JP Morgan has taken on £70m of risk posed by people living longer than expected in the first deal to hedge against higher life expectancy for a company pension plan's working members.
JP Morgan said yesterday the swap contract with the trustees of the Pall UK Pension Fund was based on future values of its LifeMetrics longevity index – a toolkit for measuring longevity and mortality risk in England and Wales, the US, Netherlands and Germany.
"Index-based hedges are particularly well suited to hedging the longevity risk of pension plans with significant deferred and active members," David Epstein, head of longevity structuring at JP Morgan, said.
JP Morgan is the hedge provider and collateral custodian for the deal, which was set up by the investment manager Schroder, to cover the British pension scheme liabilities relating to about 1,800 members with assets of £120m.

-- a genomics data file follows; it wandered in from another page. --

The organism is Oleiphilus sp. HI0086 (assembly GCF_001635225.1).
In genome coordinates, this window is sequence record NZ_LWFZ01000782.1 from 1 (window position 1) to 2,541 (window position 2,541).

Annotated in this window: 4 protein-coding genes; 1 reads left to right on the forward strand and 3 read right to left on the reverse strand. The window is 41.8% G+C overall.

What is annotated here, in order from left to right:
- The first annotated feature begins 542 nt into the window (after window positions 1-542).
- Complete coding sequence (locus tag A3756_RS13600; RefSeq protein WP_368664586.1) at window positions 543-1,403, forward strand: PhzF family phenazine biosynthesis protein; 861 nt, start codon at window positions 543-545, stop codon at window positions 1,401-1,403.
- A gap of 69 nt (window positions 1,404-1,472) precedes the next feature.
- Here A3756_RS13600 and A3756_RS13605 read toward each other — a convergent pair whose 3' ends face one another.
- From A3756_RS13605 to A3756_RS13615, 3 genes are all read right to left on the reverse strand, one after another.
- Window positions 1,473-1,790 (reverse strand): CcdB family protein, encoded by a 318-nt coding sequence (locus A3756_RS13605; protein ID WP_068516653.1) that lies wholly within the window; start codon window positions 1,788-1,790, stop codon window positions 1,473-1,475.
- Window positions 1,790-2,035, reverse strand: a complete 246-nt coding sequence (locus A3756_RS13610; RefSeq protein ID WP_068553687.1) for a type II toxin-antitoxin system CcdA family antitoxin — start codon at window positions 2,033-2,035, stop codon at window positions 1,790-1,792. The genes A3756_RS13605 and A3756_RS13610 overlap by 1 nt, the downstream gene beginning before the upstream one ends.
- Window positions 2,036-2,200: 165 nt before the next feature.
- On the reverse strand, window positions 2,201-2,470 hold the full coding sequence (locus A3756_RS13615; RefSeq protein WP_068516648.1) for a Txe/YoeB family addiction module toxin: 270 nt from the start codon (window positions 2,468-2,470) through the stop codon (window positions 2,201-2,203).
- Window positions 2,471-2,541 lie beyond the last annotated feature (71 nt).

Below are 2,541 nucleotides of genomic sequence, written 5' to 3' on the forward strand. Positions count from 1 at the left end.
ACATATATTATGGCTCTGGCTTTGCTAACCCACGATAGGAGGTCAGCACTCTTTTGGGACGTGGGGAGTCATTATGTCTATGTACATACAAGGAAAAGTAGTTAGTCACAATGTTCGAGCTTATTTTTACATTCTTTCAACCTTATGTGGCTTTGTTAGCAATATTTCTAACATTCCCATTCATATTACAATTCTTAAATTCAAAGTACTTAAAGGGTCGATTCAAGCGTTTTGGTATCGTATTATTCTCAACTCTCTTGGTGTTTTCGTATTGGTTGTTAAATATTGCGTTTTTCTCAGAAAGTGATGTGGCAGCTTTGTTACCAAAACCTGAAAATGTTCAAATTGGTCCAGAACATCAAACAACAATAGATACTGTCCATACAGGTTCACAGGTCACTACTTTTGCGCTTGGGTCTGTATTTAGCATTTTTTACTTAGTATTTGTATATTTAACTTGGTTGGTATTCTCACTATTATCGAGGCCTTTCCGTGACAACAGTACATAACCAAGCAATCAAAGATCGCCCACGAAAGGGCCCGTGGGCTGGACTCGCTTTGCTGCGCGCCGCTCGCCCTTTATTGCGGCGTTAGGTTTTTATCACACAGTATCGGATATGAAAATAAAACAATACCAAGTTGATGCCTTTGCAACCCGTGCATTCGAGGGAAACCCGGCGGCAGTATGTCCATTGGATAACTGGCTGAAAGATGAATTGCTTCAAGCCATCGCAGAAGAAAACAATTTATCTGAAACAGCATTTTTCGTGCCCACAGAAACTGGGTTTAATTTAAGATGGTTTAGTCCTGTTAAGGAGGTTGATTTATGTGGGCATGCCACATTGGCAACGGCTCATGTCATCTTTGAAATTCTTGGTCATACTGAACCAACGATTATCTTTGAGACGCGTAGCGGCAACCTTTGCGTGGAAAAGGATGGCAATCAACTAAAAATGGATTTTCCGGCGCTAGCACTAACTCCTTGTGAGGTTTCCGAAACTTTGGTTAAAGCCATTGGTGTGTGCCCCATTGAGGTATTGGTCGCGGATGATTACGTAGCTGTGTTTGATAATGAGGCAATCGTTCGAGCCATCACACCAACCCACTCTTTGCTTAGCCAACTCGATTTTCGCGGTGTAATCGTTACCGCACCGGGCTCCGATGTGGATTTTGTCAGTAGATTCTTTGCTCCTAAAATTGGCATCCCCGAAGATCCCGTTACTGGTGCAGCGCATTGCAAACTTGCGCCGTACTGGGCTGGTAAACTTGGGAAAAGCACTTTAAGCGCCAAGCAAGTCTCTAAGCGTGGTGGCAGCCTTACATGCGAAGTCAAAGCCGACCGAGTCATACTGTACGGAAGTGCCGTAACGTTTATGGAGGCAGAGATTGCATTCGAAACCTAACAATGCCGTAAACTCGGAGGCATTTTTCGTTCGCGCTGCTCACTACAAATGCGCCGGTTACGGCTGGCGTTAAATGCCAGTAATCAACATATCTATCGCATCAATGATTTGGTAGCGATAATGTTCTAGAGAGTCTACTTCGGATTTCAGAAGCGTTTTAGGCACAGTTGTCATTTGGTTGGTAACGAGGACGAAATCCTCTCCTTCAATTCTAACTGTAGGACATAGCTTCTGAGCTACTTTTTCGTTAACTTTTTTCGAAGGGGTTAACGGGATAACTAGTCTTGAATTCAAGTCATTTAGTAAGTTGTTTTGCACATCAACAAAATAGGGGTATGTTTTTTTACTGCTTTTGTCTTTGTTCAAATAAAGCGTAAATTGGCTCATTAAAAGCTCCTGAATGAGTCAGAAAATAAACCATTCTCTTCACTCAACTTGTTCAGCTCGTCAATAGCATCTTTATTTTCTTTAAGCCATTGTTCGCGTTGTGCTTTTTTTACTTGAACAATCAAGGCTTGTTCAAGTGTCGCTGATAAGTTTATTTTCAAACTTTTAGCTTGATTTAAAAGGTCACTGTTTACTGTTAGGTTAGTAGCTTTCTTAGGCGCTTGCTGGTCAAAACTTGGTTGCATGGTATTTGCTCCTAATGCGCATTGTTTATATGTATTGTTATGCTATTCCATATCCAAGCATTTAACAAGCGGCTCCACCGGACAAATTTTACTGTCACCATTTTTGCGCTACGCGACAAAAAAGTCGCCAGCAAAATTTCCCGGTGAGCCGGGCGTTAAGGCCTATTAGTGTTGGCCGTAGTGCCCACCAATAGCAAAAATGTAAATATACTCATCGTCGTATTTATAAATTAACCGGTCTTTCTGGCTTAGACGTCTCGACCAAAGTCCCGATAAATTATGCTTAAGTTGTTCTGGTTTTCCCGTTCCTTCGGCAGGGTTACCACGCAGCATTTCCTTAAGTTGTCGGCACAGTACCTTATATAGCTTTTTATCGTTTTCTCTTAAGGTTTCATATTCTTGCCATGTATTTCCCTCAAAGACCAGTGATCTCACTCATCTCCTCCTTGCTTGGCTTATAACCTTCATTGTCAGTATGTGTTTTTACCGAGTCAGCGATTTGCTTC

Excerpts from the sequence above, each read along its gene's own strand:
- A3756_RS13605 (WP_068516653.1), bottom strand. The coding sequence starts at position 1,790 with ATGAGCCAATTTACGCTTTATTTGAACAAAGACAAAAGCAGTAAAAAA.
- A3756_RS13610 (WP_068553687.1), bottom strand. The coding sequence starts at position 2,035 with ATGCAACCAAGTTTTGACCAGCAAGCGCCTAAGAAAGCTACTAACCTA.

Only a handful of longevity swaps have been agreed for pension schemes in Britain – around £8bn in the past five years according to specialist insurer Pension Insurance Corporation.
The biggest so far involved the German car maker BMW which last December offloaded £3bn of risk from its British pension scheme to Deutsche Bank's insurance subsidiary Abbey Life.
Previous longevity deals have focused solely on pension plan members who have already retired, as hedging against increased life expectancy of members still working has been difficult to measure, JP Morgan said.
The index-based longevity swap with the trustees of the Pall Pension Fund, which is part of the global manufacturer Pall Corporation, has a 10-year term in which the fund's trustees can choose to adjust the size or structure of the deal. If the life expectancy improves at a greater rate than specified in the contract the fund receives an insurance payout.
JP Morgan is backing the Life & Longevity Markets Association, an organisation of investment banks, insurers, brokers and pension providers set up last year to construct capital market instruments to divide longevity risk into tradable portions.
The first longevity risk bond was issued by Swiss Re in December, which passed on $50m (£31m) of its own longevity exposure to the capital market in a bond format.